ProHealth awarded the largest animal health grant in EU history
Consortium of 22 academic, industry and private enterprise organizations from 11 countries to explore new ways to ensure sustainability of modern animal production
ProHealth, a consortium of 22 research partners from 11 European countries coordinated by Newcastle University, has been awarded the largest ever grant given by the European Union (EU) in the Animal Health field to identify new solutions to reconcile modern animal production systems and sustainability. The grant amounts to EUR11.9 million (US$16.4 million).
The project focuses on exploring ways to increase production quality, limiting environmental impact and preserving profitability for the farmers, and those who live from animal food production. The ProHealth project was launched December 17 at a meeting of the partners in Newcastle upon Tyne, England.
The ProHealth (Production Health - Sustainable intensive pig and poultry production) consortium is a healthy blend of 10 academic partners, 1 European association, 4 industry partners, and 7 Small and Medium-Sized Enterprises (SMEs) with expertise in veterinary science and epidemiology, animal physiology and immunology, socioeconomics, genetics and nutrition, as well as the welfare and production science of pigs and poultry. It draws its members from United Kingdom, Belgium, Cyprus, Czech Republic, Denmark, Finland, France, The Netherlands, Poland, Spain and Switzerland. With broad expertise and geographic representation, it is ideally positioned to address the scientific challenges involved, derive meaningful epidemiological data, evaluate test interventions across diverse real-world systems, and propagate outcomes.
"Launching in December 2013, the overarching aim of the five-year ProHealth project is to improve the competitiveness and sustainability of intensive pig and poultry farming in Europe. The key point of difference is a holistic approach focusing on understanding the multifactorial dimension of animal diseases linked to the intensification of production, and using this knowledge to develop, evaluate, and disseminate effective control and improvement strategies for reducing impact throughout the EU," said the Pro-Vice Chancellor of Newcastle University Steve Homans.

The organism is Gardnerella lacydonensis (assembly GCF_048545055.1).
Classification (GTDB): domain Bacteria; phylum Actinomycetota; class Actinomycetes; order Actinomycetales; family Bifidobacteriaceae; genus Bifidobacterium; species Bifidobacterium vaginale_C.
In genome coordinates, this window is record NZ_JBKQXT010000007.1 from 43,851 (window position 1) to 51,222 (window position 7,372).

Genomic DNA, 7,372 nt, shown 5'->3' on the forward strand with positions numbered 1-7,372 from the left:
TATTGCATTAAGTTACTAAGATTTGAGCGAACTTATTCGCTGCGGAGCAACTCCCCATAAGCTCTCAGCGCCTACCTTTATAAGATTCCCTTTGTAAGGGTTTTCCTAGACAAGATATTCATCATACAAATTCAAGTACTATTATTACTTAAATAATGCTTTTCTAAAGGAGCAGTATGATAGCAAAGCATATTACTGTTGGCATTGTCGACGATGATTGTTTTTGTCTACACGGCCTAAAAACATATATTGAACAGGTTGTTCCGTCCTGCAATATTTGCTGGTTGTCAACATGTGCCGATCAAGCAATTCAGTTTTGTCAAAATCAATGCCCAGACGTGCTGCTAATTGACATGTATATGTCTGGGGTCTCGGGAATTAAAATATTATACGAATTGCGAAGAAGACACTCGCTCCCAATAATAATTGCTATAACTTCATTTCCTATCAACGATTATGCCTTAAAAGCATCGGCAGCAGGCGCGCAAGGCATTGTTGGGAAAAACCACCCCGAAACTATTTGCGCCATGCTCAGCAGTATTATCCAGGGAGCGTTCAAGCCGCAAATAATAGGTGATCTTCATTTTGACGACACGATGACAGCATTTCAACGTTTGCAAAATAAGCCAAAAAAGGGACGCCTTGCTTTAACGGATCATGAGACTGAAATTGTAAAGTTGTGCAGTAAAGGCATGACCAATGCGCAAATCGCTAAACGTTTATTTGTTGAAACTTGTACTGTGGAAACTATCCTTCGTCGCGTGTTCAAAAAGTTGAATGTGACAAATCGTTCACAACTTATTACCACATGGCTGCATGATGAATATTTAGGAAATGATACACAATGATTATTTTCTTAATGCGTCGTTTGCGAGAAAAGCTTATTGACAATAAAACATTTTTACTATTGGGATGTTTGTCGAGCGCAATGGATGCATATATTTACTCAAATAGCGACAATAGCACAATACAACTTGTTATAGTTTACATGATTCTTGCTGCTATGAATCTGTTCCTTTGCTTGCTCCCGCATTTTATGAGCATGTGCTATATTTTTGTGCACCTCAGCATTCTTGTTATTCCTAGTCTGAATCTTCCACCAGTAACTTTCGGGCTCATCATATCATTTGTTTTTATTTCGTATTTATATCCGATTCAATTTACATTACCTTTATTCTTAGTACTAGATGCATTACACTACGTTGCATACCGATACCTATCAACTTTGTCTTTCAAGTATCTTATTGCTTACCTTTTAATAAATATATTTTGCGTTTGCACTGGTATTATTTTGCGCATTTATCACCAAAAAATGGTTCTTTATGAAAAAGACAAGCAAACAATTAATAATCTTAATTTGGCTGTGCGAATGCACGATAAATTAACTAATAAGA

To that end, ProHealth will address production diseases of pigs and poultry (broiler and egg-laying chickens and turkeys) raised in a wide range of intensive systems across the EU. The complexity, causality, extent and risks of different disease states and their interactions will be examined under field conditions. Epidemiological and experimental approaches will be applied to investigate links between genetic predisposition (animal) and environmental stressors (housing, nutrition, management), in addition to the dynamic influence of environment on disease.
"This is a very synergistic partnership," said Alejandro Bernal, executive vice president Zoetis Inc. and area president Europe, Africa and Middle East region, the exclusive animal health company partner of the consortium. "All parties can benefit from the combined expertise and resource of what is probably the biggest poultry and pigs research network in the world at the moment. This is a great example of a private/public initiative to advance our scientific knowledge, respond to the challenges of the future for our world and improve animal health and welfare."
ProHealth will deliver novel diagnostics to predict the propensity of production-disease development in animals, communication tools for increasing awareness and sharing knowledge (such as e-learning), in addition to spearheading technological advances. Putting the multifactorial improvement strategies into practice will yield better quality products in an animal-welfare friendly manner, in line with economic and environmental sustainability, thereby improving modern pig and poultry farming systems across the EU, and also raising the bar for animal production worldwide.
Over the next 40 years, the Food and Agriculture Organization of the United Nations (FAO) projects that the global requirement for animal derived protein will increase by 50 percent. Sustainability will be essential to meet this global demand for safe and quality food, at an affordable price, while making the best possible use of natural resources. According to the World Organisation for Animal Health (OIE), 30 percent of food production is already lost due to infectious and non-infectious diseases occurring at farm level and at both a European and Global level. ProHealth will take aim at this loss, which if not addressed, will limit the ability to respond to demand for animal protein, as well as compromising animal health and welfare.